• a skin rash that can be itchy, but this is rare

  • kidney problems due to high levels of creatinine in your blood. Creatinine is a waste product made by the muscles that your kidneys remove this from our blood. You have blood tests to check these levels

  • pain in different parts of the body such as the stomach, bones, joints and muscle

  • changes in your blood pressure, it might go up causing headaches, blurred vision, chest pain, shortness of breath. Rarely it might drop making you feel lightheaded, faint or weak

  • muscle cramps and twitches

  • tingling, numbness or pins and needles

Rare side effects

These side effects happen in fewer than 1 in 100 people (fewer than 1%). You might have one or more of them. They include:

  • allergic reaction which includes a rash, shortness of breath, redness or swelling of the face, feeling hot, dizziness or a sudden need to pass urine

  • kidney failure with can cause breathlessness and swelling in different parts of the body

  • fluid build-up may cause swelling in your arms, hands, ankles, legs, face and other parts of the body

  • feeling tired

  • seizures (fits)

  • feeling dizzy

  • mood changes which include feeling agitated, confused, or seeing things that aren't real

  • lung problems such as difficulty breathing and coughing

  • indigestion symptoms include heartburn, bloating, and burping

  • liver changes that are usually mild and unlikely to cause symptoms – you will have regular blood tests to check for any changes in the way your liver is working

Bone problems

Damage to the bones (for example in the jaw or thigh) is a rare but serious side effect. Contact your medical team if you have any of the following:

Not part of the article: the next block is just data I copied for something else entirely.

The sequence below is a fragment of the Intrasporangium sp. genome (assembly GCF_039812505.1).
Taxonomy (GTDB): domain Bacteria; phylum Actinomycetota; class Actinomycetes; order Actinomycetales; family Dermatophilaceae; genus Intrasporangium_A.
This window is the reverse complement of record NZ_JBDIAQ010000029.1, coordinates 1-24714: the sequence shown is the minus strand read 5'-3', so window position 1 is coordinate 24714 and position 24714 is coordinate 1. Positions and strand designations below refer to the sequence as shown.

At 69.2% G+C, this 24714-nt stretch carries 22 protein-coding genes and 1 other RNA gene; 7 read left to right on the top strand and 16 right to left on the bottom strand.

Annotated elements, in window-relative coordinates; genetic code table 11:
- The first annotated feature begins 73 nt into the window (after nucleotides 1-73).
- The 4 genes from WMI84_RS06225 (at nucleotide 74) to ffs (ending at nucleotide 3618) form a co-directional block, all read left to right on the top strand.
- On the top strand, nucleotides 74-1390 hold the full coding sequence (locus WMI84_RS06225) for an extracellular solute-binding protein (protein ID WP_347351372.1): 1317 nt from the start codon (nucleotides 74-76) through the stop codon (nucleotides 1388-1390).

• ear pain

  • discharge from your ear

  • an ear infection

  • pain in the mouth, teeth or jaw

  • loosening of a tooth

  • pain or weakness in your hip, thigh or groin

Coping with side effects

We have more information about side effects and tips on how to cope with them.

What else do I need to know?

Other medicines, foods and drinks

Cancer drugs can interact with medicines, herbal products, and some food and drinks. We are unable to list all the possible interactions that may happen. An example is grapefruit or grapefruit juice which can increase the side effects of certain drugs.

Tell your healthcare team about any medicines you are taking. This includes vitamins, herbal supplements and over the counter remedies. Also let them know about any other medical conditions or allergies you may have.

Loss of fertility

It is not known whether this treatment affects fertility Open a glossary item in people. Talk to your doctor before starting treatment if you think you may want to have a baby in the future.

Contraception and pregnancy

It is unknown whether treatment may or may not harm a baby developing in the womb. It is important not to become pregnant or get someone pregnant while you are having treatment. Let your team know straight away if you or your partner become pregnant while having treatment.

Talk to your doctor or nurse about effective contraception you can use during treatment. Ask how long you should use it before starting treatment and after treatment has finished.


It is not known whether this drug comes through into the breast milk. Doctors usually advise that you don’t breastfeed during this treatment.

Treatment for other conditions

If you are having tests or treatment for anything else, always mention your cancer treatment. 

Dental treatment

It is important to see your dentist before you start pamidronate disodium, and regularly during your treatment. You should avoid any invasive dental treatment such as extractions while you are having pamidronate disodium. You can have fillings and routine cleaning.

If you need dental treatment talk to your specialist about whether you should stop your bisphosphonates beforehand. But don't stop taking them without talking to your doctor first.

More information about this treatment

For further information about this treatment and possible side effects go to the electronic Medicines Compendium (eMC) website. You can find the patient information leaflet on this website.

You can report any side effect you have to the Medicines Health and Regulatory Authority (MHRA) as part of their Yellow Card Scheme.